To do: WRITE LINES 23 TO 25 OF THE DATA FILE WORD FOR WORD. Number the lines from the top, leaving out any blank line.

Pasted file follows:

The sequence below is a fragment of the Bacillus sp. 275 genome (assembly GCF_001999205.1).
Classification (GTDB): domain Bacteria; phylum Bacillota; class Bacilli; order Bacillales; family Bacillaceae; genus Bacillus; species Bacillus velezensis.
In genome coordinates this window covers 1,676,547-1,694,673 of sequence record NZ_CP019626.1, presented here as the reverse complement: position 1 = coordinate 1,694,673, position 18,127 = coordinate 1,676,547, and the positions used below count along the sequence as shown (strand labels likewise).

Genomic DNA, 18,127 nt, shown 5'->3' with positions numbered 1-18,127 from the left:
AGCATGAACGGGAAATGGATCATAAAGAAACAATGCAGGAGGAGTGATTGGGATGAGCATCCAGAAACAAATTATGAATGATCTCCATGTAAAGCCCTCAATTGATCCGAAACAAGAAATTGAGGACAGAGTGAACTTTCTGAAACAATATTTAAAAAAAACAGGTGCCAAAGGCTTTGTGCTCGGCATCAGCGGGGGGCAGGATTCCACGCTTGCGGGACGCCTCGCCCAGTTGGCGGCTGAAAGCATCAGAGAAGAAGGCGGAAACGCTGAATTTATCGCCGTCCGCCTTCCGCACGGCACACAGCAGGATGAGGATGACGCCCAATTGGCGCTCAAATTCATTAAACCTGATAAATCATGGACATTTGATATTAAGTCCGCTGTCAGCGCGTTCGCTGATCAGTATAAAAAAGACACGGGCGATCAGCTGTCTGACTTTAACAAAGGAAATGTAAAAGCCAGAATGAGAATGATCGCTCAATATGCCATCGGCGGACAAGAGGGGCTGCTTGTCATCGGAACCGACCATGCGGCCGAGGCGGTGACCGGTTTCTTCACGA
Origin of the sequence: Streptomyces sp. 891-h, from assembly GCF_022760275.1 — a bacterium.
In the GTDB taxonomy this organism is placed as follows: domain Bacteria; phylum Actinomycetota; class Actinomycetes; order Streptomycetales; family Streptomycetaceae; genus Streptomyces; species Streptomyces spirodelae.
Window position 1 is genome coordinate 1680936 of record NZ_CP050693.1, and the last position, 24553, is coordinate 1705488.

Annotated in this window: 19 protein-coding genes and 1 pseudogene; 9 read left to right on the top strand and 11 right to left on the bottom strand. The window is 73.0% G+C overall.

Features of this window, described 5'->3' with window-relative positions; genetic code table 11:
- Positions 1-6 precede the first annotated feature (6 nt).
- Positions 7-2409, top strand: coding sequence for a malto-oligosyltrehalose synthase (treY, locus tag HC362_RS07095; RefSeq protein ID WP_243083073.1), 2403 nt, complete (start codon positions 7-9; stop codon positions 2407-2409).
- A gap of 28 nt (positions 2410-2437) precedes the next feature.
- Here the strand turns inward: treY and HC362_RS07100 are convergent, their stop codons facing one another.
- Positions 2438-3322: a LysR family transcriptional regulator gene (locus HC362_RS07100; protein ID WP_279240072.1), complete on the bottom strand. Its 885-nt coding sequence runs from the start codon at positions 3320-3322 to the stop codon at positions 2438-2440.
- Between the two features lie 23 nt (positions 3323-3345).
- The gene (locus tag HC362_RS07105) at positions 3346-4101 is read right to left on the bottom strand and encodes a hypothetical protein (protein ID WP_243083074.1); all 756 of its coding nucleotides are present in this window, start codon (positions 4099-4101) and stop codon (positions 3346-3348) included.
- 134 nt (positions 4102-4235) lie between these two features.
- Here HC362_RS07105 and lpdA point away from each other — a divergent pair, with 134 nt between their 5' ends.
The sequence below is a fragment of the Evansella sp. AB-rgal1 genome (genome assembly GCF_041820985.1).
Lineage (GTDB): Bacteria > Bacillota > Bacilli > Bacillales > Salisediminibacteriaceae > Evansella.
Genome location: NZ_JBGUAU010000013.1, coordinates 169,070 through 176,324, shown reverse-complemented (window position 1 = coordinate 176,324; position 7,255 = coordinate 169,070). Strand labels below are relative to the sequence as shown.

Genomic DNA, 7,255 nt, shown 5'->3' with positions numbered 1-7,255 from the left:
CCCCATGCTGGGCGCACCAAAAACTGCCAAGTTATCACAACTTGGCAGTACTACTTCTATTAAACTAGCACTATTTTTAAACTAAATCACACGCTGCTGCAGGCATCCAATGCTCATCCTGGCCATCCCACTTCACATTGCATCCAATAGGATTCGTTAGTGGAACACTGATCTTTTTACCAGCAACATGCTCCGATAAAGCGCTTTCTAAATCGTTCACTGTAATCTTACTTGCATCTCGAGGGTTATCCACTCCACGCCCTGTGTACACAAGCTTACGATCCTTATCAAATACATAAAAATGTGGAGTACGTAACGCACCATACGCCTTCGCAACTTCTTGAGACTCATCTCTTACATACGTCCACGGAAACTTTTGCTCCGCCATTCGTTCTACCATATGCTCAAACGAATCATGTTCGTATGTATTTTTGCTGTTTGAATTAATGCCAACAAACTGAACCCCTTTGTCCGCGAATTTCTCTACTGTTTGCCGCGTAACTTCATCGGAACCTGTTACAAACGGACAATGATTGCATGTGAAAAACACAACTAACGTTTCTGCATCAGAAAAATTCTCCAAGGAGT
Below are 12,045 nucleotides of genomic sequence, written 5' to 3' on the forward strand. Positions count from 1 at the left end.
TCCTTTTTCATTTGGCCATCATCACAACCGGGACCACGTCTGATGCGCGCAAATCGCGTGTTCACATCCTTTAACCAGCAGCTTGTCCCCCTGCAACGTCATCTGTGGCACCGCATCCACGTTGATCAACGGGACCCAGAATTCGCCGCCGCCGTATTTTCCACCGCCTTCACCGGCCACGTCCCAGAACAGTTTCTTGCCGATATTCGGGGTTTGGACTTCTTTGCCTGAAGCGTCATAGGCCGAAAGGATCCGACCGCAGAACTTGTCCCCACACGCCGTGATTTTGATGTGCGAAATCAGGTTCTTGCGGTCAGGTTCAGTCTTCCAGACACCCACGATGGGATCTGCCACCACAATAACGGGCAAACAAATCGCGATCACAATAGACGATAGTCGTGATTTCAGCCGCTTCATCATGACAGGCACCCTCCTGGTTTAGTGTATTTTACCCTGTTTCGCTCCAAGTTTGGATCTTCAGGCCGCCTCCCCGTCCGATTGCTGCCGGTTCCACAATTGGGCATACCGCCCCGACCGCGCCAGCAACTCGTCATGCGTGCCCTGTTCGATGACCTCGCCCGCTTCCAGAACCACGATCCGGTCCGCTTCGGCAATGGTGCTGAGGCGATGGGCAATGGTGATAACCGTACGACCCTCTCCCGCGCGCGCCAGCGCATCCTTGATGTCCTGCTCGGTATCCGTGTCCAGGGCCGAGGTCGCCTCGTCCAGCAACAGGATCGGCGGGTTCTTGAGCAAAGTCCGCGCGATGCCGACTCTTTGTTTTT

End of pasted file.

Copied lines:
Genomic DNA, 7,255 nt, shown 5'->3' with positions numbered 1-7,255 from the left:
CCCCATGCTGGGCGCACCAAAAACTGCCAAGTTATCACAACTTGGCAGTACTACTTCTATTAAACTAGCACTATTTTTAAACTAAATCACACGCTGCTGCAGGCATCCAATGCTCATCCTGGCCATCCCACTTCACATTGCATCCAATAGGATTCGTTAGTGGAACACTGATCTTTTTACCAGCAACATGCTCCGATAAAGCGCTTTCTAAATCGTTCACTGTAATCTTACTTGCATCTCGAGGGTTATCCACTCCACGCCCTGTGTACACAAGCTTACGATCCTTATCAAATACATAAAAATGTGGAGTACGTAACGCACCATACGCCTTCGCAACTTCTTGAGACTCATCTCTTACATACGTCCACGGAAACTTTTGCTCCGCCATTCGTTCTACCATATGCTCAAACGAATCATGTTCGTATGTATTTTTGCTGTTTGAATTAATGCCAACAAACTGAACCCCTTTGTCCGCGAATTTCTCTACTGTTTGCCGCGTAACTTCATCGGAACCTGTTACAAACGGACAATGATTGCATGTGAAAAACACAACTAACGTTTCTGCATCAGAAAAATTCTCCAAGGAGT
Below are 12,045 nucleotides of genomic sequence, written 5' to 3' on the forward strand. Positions count from 1 at the left end.